Christine Eclavea Mercer describes herself as a “freelance writer and all around geek.” On her blog Frog In North Georgia, she writes about technology, humor and “pretty much anything else that comes to mind.” When she tweeted, “Thoughts on turning 40 next year. And gosh, have we really been alive this long?” I had to read the entire post. In it, Christine talks about moving and being welcomed by her grandmother with kisses on both cheeks, a lunch of grapes, cheese and baguette, and a jar of Nivea Daily Nourishing Cream…
In 2010, I will turn 40. I spent my twenties educating myself, growing up, working, and traveling. I did much of it badly. At 27, it finally occurred to me that if I ever wished to procreate I should find myself attracted to nice men, instead of the bad boys of my youth. Else I would be childless forever, or a single parent. I did not find either of those options agreeable.
My standards certainly changed in my thirties. Before that I imagined success the way children do, that one must be the CEO, the President, the Astronaut, the Prima Ballerina. I was taught to aim high like the Air Force.
Children and family were an idea in my twenties, the thing that kept me from getting to work on time because I was stuck behind the school bus, or giving me a headache on the screaming baby flight. They were the thing my mother nagged about at every phone conversation – the reason I stopped calling.
In 1998 the most backward wonderful thing happened: I lost my job. It was a window opening for me. I left my jackass (now ex) husband. And moved to Atlanta to be with my grandmother, who had recently been diagnosed with cancer. By the time I arrived for good it was 1999.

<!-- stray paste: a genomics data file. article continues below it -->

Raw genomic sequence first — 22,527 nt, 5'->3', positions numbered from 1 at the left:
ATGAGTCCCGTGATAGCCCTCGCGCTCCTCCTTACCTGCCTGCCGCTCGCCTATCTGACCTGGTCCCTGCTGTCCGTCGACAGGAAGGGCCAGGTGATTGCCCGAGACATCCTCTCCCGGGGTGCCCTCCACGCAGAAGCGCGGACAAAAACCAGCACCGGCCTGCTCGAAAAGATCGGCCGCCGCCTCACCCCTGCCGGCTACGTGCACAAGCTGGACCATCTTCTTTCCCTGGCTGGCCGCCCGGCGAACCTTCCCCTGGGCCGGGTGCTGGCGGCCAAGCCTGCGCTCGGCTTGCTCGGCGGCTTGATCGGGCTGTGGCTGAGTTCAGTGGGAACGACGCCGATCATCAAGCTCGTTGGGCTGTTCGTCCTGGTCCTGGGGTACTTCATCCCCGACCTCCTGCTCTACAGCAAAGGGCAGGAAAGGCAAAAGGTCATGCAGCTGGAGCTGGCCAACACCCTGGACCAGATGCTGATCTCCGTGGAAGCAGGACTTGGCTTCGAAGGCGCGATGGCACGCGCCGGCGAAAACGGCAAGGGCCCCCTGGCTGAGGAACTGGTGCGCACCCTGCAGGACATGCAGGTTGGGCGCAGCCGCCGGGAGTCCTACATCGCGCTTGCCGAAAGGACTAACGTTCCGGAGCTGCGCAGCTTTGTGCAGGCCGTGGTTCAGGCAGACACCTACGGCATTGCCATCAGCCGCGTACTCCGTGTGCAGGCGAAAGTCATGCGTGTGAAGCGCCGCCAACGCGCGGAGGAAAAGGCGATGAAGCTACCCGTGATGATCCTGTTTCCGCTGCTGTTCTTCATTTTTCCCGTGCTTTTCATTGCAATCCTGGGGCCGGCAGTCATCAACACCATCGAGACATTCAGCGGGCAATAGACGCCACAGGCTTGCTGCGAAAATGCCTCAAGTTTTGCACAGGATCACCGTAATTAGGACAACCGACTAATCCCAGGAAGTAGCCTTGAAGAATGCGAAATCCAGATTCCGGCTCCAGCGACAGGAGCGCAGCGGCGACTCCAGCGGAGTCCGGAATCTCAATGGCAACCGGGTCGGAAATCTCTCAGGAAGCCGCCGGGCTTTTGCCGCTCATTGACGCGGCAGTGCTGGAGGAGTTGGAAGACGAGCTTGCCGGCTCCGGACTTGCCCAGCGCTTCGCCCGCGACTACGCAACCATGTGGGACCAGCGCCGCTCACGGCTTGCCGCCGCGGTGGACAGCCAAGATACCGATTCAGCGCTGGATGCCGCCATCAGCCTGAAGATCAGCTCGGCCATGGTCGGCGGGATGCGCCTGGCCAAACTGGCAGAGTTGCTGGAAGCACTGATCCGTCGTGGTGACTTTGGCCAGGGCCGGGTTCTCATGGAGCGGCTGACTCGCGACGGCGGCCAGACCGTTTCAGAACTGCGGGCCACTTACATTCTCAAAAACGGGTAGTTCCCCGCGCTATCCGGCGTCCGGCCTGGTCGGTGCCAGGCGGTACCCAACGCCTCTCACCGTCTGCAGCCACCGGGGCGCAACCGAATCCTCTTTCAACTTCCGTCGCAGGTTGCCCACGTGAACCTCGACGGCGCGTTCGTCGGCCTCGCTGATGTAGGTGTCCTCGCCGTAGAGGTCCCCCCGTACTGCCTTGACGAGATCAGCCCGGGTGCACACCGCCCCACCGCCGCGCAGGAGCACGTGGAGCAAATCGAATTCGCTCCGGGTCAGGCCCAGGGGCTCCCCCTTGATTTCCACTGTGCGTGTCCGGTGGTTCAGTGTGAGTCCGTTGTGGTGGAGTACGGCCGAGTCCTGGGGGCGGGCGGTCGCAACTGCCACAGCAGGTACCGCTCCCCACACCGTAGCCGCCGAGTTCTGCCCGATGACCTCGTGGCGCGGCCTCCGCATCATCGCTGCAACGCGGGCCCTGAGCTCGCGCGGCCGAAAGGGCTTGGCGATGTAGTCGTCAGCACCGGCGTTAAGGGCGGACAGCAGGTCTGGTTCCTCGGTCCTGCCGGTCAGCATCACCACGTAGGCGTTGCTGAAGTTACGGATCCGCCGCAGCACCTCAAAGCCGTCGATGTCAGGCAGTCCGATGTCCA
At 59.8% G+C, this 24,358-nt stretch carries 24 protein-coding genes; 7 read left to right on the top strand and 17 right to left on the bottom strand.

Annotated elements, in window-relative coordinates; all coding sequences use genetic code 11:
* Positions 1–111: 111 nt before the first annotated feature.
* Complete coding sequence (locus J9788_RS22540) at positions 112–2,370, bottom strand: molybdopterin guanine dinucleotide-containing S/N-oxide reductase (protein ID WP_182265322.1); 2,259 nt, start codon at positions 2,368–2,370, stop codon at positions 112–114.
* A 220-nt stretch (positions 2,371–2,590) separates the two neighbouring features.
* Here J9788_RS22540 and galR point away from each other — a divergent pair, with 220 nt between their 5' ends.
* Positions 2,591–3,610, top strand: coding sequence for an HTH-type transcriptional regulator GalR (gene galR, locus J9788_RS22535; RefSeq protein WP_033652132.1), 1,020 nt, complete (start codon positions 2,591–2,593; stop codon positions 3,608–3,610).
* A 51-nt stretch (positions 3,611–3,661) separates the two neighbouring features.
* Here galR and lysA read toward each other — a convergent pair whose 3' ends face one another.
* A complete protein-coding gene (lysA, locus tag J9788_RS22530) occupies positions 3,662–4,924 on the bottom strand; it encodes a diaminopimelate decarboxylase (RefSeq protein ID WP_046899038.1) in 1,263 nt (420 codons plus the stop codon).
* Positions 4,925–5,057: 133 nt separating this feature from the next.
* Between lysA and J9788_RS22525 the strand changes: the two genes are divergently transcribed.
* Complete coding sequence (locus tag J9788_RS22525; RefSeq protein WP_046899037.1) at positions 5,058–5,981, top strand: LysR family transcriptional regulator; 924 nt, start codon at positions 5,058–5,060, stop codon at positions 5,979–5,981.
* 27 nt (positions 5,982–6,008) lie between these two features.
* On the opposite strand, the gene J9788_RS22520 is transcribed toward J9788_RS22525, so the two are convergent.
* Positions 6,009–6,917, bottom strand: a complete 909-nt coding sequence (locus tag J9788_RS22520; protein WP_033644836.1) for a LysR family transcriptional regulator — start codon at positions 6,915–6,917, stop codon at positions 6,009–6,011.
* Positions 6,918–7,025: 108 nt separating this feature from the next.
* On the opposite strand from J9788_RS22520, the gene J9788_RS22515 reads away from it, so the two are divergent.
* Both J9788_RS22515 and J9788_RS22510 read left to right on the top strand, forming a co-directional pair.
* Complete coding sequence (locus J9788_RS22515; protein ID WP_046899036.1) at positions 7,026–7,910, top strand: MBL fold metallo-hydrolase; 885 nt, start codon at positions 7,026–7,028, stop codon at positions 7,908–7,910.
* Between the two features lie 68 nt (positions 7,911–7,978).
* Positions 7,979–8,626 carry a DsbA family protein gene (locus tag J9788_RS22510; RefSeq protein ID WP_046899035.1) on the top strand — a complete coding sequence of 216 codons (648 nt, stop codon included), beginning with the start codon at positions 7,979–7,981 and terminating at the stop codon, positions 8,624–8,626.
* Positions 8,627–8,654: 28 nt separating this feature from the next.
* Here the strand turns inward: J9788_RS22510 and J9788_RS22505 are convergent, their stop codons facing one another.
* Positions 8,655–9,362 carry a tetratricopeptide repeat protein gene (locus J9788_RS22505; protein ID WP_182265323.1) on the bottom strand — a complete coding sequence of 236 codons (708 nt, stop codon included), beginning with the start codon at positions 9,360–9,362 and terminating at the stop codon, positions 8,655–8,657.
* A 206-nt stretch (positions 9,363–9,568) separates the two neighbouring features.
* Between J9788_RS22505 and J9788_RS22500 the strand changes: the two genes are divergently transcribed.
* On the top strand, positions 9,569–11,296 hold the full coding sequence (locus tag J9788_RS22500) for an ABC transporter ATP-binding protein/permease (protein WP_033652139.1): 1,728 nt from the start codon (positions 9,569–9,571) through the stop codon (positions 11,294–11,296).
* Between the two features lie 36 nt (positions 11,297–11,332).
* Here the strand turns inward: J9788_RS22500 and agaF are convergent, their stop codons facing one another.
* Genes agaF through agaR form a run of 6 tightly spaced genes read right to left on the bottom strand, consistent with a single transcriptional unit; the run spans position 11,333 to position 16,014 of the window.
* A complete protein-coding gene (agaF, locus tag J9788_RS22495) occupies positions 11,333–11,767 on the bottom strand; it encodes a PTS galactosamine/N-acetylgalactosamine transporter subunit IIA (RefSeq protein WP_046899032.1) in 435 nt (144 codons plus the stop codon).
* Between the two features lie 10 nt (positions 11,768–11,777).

I won’t bore you with the whole of it. That’s the meat. That, and the fact that I declared myself a person who liked men who are nice, and have the ability to stay in one location for more than the number of months between deployments by the military, transfers by the FBI, or sudden relocation by more sinister organizations that shall not be named.
Voila, new town, new decade, new me. Mostly. My damn driving record and total inability to drive 55 followed me.
My grandmother welcomed me with kisses on both cheeks, a lunch of grapes, cheese and baguette, and a jar of Nivea Daily Nourishing Cream. She swore by the stuff and had been tucking it into my suitcase for about five years by then. It was her secret skin recipe that was not at all secret. My mother had rejected it. And she was determined to pass it on.
Continue reading Nivea and Turning 40